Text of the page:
“We have 6 hour energy for the same price!”
“No, thanks. These are fine.”
“Why would you pay the same price for 5 when you could have 6? You’re getting 2 extra hours (I was buying two) for free!”
“I don’t recognize the brand and I don’t feel like experimenting this morning, but thanks for the offer.”
He looked at me like I’d said unseemly things about his lineage. I thought I heard him mumble something about “what’s wrong with this one?” as I was leaving. He was really put out that I didn’t jump at his clever 6-is-more-than-5 sales tactic.
It’s entirely possible that he was trying to be helpful. It’s more likely that he was trying to push the higher margin item. Ultimately price isn’t always the deciding factor.
The mentoring continues. Here’s the breakdown for each day since I started with the networking training mind meld picking up where we left off Monday in the Launching post.
We talked a little about IP addressing the day before when we statically assigned a couple addresses to our laptops so we could ping one another. He understood that because we were in the same network he would be able to ping me. I waived away the netmask explanation saying we would cover that later. I didn’t want to wait very long, but I took @rickstah‘s suggestion and started with the OSI model.
Please Do Not Throw Sausage Pizza Away = Physical, Datalink, Network, Transport, Session, Presentation, and Application. The 7-layer burrito of computing.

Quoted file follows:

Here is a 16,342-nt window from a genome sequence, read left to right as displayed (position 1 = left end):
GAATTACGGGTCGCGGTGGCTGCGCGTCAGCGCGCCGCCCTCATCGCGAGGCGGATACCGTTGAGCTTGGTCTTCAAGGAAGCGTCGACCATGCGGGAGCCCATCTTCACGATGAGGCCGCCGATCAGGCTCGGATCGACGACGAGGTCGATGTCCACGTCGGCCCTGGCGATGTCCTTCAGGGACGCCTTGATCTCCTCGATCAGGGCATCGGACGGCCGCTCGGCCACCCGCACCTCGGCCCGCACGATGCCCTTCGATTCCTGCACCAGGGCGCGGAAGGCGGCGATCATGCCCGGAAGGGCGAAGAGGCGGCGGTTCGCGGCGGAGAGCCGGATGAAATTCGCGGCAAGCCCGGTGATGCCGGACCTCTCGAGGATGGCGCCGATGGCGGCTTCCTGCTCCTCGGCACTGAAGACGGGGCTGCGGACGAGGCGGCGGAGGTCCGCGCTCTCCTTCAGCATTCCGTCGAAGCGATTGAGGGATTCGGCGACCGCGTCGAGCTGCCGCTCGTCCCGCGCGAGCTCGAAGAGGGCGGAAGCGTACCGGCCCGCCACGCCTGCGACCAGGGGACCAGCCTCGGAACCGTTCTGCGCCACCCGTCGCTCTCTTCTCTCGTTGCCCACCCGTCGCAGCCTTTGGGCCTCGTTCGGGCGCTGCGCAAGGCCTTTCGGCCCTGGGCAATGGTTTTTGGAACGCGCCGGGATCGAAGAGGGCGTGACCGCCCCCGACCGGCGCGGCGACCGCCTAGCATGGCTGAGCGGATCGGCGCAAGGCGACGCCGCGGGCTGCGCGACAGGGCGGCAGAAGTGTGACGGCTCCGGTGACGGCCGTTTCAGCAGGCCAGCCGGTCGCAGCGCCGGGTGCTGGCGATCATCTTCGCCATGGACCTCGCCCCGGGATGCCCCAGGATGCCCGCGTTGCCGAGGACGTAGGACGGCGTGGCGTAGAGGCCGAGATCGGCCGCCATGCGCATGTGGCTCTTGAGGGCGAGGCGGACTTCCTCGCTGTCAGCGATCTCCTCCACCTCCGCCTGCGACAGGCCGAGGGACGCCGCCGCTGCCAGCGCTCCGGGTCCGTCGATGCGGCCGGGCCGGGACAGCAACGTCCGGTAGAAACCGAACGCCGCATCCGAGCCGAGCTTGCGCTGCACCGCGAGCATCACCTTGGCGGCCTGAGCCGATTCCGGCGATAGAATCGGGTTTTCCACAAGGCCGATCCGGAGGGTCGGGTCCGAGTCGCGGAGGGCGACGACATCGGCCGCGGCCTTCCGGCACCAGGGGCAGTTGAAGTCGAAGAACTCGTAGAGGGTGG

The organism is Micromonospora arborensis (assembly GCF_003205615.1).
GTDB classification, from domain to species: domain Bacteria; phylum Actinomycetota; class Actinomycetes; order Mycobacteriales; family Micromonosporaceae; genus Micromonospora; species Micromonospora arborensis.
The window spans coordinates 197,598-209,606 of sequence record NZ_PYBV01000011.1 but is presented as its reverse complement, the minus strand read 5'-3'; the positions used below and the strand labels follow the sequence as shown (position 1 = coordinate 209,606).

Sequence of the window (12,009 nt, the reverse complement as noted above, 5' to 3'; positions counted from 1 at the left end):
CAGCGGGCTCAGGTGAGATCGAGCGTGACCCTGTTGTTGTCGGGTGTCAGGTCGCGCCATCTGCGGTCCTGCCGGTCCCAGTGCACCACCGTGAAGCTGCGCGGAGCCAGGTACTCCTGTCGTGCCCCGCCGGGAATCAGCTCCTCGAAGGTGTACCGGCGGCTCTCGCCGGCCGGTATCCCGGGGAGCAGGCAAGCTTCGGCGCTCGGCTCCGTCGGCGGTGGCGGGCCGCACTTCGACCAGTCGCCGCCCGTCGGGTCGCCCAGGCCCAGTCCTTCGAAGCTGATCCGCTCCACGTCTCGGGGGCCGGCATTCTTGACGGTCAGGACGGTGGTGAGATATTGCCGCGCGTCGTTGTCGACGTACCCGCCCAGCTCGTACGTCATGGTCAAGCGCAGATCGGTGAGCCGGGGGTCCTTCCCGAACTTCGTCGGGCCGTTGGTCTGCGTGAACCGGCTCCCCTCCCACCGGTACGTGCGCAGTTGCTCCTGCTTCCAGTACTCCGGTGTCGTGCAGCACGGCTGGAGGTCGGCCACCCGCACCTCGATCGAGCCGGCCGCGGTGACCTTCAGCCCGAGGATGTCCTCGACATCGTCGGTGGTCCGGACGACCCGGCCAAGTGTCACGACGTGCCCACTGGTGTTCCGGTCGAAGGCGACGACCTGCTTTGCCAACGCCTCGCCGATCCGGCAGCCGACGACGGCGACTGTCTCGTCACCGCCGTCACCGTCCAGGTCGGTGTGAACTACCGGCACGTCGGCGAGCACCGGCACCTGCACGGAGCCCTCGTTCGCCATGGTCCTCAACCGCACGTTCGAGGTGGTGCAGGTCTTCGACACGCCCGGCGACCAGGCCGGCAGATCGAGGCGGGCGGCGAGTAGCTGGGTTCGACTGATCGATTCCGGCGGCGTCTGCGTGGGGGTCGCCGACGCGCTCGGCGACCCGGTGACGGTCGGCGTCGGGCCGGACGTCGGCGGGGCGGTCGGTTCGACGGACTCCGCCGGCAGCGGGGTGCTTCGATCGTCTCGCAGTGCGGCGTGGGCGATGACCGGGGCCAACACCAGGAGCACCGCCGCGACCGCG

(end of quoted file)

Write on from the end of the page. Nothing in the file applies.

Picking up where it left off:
He was amused by the acronym but I’m hoping it’ll make it stick a little easier. He caught on quick when I started throwing scenarios at him – “if I mess up your IP address, will you be able to play WoW? what layer did I mess with?” / “if you can’t ping your gateway, what’s the first thing you check?” / “if you can’t get to a website, how do you troubleshoot it? what layer of the burrito does your web browser run on?”
We talked about classful addressing and the ranges that used to be the A, B, and C networks. I showed him the corresponding netmasks. We dove into some binary. I was tempted to jump into classless addressing, but decided to save that for the next day. We rounded out with some high level DNS discussion (client -> caching server -> web server). I decided to save all the root server talk for the the next day as well.